Caffeine – An Ineffective Weight-loss Aid

Nita Wong ‘21

Figure 1. A new study suggests that caffeine is ineffective as an aid for weight-loss.

The average American consumes eight ounces of coffee on a daily basis. Caffeine, the active ingredient in coffee, has been rumoured to stimulate the release of brain chemicals that suppress appetite and facilitate weight loss by increasing metabolic rate. A recent study conducted by the Department of Exercise and Nutrition Sciences at the SUNY University of Buffalo, however, suggests otherwise.

Under the direction of lead investigator Dr. Leah M. Panek-Shirley, the team of researchers gathered 50 healthy adults between the ages of 18 and 50. Participants visited the laboratory weekly over the course of a month. During each visit, they drank juice containing either an amount of caffeine equivalent to that within either half or one cup of coffee, 1 mg/kg and 3 mg/kg, respectively, or no caffeine (i.e. a placebo dose). After a half hour, participants partook freely in a breakfast buffet. They were instructed to meticulously record their appetite and food intake throughout the remainder of the day and received hourly reminders from researchers that facilitated the process.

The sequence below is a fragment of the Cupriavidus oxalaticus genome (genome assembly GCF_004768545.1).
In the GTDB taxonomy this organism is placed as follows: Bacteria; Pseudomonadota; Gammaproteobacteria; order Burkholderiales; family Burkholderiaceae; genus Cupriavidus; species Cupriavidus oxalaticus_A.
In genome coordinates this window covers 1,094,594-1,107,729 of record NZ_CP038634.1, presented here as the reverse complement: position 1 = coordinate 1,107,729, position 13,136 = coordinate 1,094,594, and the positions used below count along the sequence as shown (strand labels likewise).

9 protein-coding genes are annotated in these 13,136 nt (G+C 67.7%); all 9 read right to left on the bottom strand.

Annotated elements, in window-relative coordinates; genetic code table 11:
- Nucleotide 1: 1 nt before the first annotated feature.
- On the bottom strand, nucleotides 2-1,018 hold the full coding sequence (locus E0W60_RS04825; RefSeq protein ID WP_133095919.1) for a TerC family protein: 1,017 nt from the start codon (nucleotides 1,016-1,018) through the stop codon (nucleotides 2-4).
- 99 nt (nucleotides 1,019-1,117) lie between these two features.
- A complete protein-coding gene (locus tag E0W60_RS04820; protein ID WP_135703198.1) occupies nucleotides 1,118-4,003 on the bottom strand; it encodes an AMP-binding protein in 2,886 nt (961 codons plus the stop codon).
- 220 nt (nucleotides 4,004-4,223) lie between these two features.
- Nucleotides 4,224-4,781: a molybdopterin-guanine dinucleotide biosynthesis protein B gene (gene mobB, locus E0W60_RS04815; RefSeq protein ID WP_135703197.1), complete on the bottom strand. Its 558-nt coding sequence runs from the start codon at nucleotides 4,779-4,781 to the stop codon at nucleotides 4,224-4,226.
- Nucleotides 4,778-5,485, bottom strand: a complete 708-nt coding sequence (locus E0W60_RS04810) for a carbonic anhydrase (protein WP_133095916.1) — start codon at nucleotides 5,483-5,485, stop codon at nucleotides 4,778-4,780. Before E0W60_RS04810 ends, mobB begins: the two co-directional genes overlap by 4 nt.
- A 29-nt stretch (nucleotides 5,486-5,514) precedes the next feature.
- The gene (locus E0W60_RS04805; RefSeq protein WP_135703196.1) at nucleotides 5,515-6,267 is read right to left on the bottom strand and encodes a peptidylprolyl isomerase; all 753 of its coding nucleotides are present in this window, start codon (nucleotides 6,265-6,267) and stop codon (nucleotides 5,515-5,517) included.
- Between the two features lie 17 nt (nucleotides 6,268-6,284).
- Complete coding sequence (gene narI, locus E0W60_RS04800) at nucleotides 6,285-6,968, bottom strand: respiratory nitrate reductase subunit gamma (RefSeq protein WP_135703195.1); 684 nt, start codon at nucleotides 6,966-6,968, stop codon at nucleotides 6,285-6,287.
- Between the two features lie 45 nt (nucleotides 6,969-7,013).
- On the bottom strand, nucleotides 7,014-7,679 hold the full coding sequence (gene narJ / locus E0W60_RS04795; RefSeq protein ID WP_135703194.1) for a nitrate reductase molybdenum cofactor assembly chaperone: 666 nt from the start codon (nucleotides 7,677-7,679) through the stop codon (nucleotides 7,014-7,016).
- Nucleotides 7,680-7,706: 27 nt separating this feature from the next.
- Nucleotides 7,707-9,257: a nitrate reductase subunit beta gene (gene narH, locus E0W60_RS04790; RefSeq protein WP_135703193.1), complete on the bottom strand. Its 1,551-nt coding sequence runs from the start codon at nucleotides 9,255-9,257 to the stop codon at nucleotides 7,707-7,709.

Upon analysis of the collected data, researchers determined that whenever participants received the juice with 1 mg/kg of caffeine, they consumed, on average, 70 fewer calories at breakfast than when they received the juice with 3 mg/kg or no caffeine. However, these participants also compensated for the reduced intake during meals later in the day; thus, there was no overall relationship between caffeine dosage and the total number of calories consumed. Moreover, there was no relationship between the amount of caffeine consumed and appetite. The researchers concluded that the efficacy of caffeine as an appetite suppressor is limited at best and encouraged individuals seeking to lose weight to stick to diet and exercise as opposed to utilizing unproven weight loss practices.



  1. L. Panek-Shirley, et. al., Caffeine transiently affects food intake at breakfast. Journal of the Academy of Nutrition and Dietetics (2018). doi:  
  2. Image retrieved from:

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